Sukanya Ghosh is geologist by qualification; an ex-geo science professional; self-confessed bookworm; and have varied interest in art, history, archeology and planetary sciences. She secretly nurtured the dream of becoming a food writer someday. Her blog reflects all of these aspects of Sukanya in some way. Specially the history of food, culture and cuisine. Let us find out more about saffronstreaks from Sukanya Ghosh
1. NS: How did you come up with the name http://saffronstreaks.com/ for your blog ?
Sukanya: I never wanted a generic name for my blog, it has to be unique and at the same time should have ethnic touch with a global appeal. My personal obsession with the spice saffron and its color finally hinted me to name by blog after it.
2. NS: What are few qualities needed to be successful blogger?
Sukanya: Success is a very relative term. To me it makes me happy when my readers mails me to convey how a particular article has helped them in some way or other, a recipe that they love or recommend to others or a travel post that helps them to plan their vacations in an effective way. Do what you “love” to do and do it with “passion” and everything else will fall in place.
3. NS: Do you ever get stuck when writing an entry? What do you do then?
Sukanya: Often. A writer’s block is something that we often come across. If your mind is not clear, then it is no point to hit publish. I go for a long walk, read a book or watch a movie or even try to create some new recipe. If it is not your day, it won’t come to you, don’t try too hard to write something. May be tomorrow you will find the right words.
4. NS: How did you develop a love for cooking and food? Did you cook with your parents while growing up?
Sukanya: No. I was a foodie from the very beginning and still today my love for food precede my love for cooking. Cooking came very late in my life and when it came, it has changed the course of my life to some extent.
5. NS: Which is your favorite cuisine and why?
Sukanya: Apart from my own Bengali cuisine, I adore Thai and Italian cuisine. Two contrasting flavors and there are ample scope of experimentation and adaptation to suit one’s palate.
6. NS: Do you think technical know how is needed to be a successful blogger?
Sukanya: Yes and No. No if you are hosted on blogging platforms like wordpress or blogger. The backend technical details are being taken care of. But the moment you decide to move to your own domain, that is self-hosted, you have to deal with technical terms like template, plugins, html coding, SEO, keywords, permalink etc. Little technical knowhow becomes an asset then. It saves time and your blog / site becomes more manageable.
7. NS: What is one thing you have learned from your life that you think others will benefit from knowing?
Sukanya: Learn to forget and forgive. There is no point in digging the past, and clinging to what is not yours. Past cannot be changed. Accept the life as it comes. Peace and happiness will be yours then.
8. NS: Any tips on cooking for Sakhis.
Sukanya: Besides understanding the few basic concepts of cooking, so that you won’t make the routine mistakes, there are absolutely no hard and fast rules of cooking. It is a creative art, so play with the flavors, experiment with new food and always cook wholeheartedly.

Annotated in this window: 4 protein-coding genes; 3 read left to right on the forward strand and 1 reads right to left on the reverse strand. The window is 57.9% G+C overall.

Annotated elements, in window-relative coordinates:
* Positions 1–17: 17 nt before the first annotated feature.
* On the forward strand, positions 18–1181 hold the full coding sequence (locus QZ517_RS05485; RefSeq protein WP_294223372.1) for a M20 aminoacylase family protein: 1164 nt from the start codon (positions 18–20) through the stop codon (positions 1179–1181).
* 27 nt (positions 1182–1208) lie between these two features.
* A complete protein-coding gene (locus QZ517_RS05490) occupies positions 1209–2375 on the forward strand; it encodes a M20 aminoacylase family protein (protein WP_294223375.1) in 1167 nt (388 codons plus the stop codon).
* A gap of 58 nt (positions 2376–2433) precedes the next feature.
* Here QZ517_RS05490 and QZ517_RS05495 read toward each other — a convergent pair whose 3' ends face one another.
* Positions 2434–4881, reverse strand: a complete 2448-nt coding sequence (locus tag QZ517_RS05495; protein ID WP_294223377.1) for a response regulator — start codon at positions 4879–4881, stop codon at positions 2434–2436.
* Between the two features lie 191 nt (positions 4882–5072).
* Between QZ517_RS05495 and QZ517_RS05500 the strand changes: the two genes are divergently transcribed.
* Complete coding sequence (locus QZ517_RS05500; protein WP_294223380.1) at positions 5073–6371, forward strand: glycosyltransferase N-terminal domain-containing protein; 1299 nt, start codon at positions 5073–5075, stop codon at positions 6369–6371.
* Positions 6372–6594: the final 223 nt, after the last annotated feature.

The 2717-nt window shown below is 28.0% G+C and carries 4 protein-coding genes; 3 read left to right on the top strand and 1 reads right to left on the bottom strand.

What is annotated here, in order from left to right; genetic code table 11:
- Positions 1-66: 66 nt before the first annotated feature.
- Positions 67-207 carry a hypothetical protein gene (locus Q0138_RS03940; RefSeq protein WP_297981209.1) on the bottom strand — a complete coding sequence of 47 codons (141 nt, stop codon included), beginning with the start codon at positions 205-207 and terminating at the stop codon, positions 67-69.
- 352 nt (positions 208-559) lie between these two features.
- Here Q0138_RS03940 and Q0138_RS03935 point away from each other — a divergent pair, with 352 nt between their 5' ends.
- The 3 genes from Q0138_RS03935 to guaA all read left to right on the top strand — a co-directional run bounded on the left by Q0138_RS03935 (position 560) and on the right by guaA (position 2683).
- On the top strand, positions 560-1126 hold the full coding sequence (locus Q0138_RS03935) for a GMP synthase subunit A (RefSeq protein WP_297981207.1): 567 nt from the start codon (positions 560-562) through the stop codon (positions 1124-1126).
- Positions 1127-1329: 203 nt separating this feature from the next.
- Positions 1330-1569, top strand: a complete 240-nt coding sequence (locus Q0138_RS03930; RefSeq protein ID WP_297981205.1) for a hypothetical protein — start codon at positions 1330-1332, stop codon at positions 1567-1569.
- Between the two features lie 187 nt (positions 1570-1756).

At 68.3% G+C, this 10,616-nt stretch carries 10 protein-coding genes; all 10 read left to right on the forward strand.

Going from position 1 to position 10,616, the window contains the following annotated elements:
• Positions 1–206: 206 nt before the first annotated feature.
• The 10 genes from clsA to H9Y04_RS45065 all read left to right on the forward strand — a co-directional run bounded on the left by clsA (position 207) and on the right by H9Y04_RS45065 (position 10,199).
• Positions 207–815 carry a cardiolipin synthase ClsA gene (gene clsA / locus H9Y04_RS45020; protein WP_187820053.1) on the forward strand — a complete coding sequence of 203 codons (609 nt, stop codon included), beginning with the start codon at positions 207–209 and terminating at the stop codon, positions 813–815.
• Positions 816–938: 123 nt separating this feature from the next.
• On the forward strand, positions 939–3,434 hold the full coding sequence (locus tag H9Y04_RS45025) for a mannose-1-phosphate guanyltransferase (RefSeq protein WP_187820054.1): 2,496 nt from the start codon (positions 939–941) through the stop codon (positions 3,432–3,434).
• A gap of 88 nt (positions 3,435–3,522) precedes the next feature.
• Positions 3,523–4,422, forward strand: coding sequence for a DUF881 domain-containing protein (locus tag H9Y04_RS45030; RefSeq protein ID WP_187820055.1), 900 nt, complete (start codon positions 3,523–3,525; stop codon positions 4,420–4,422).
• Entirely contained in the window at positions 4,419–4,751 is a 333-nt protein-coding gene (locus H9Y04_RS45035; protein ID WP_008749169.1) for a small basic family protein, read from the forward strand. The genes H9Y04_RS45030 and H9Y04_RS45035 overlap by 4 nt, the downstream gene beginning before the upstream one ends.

9. What do you find to be the most gratifying aspect of blogging?
Sukanya: Reader’s love and appreciation for my recipes, articles and food writing. Blogging gives a new dimension to my life and I never imagined I have so much to tell about food alone!
Sukanya’s favorite non-vegetarian recipe
Chingri malai curry / Prawn malai curry. I love to believe that I have developed this recipe and over the years I have perfected it. It is tried, tasted and tested!
Chingri malai curry or prawns in creamy coconut gravy is classic Bengali dish which becomes a star of many occasions and absolute family favorite
• Lobster (or chingri/prawn): 4 pieces or 500gm
• Onion (medium): 1
• Ginger : 1″ stick
• Garlic: 4-5 cloves
• Scraped Coconut: 1 cup
• Green chilies: 2-3
• Black Peppercorns: 1 tsp.
• Cinnamon: 1″ stick
• Black Cardamom: 1
• Cloves: 4-5
• Bay Leaves: 1 or 2
• Cumin powder: 1 tsp.
• Red chili powder: 1 tsp.
• Turmeric powder: 1/2 tsp.
• Diluted Coconut milk: 1 cup
• Concentrated coconut milk: 1/2 cup
• Mustard oil: 1 tbsp.
• Salt and Sugar to taste
• Coriander leaves (chopped): 1 tsp.
• A knob of butter
1. Wash the lobster, de-vein it, and break the claws into long pieces. Smear it with salt and turmeric and leave for a while.
2. In the meantime, dry roast the black peppercorns, cardamom, cinnamon, cloves and garlic on a tawa or griddle, till they leaves an aroma. Crush them finely in a mortar and pestle.
3. To the scraped coconut add the green chilies, chopped onions, ginger and the freshly ground spice mix and blend them together in mixer to smooth paste. If requires add very little water during blending.
4. Heat the mustard oil in a pan to its smoking point and sauté the lobster for a minute.
5. Remove it from the pan and to the same oil add the bay leaves and the above paste.
6. Add the turmeric powder, cumin powder and red chili powder.
7. Fry on medium heat till the oil separates out.
8. Add the diluted coconut milk, sugar, salt and simmer it for few more minutes.
9. Add the lobster or chingri or prawn and cook for 5-8 minutes. For prawns it will be done in 2-3 minutes.
10. Check the seasonings, stir in the concentrated coconut milk and add dollops of butter before serving.
11. Garnish with chopped coriander leaves and serve with pulao /pilaf.
Preparation time: 20 minute(s)
Cooking time: 20 minute(s)
Number of servings (yield): 3
Culinary tradition: Indian (Bengali Cuisine)
Movie: Gone with the wind
Book: Jude the obscure by Thomas Hardy
For more mouth watering recipes visit saffronstreaks
--------------------------------------------------------------------------Interviewed by Laxmi Khalap Bhatt, Editor, www.narisakhi.com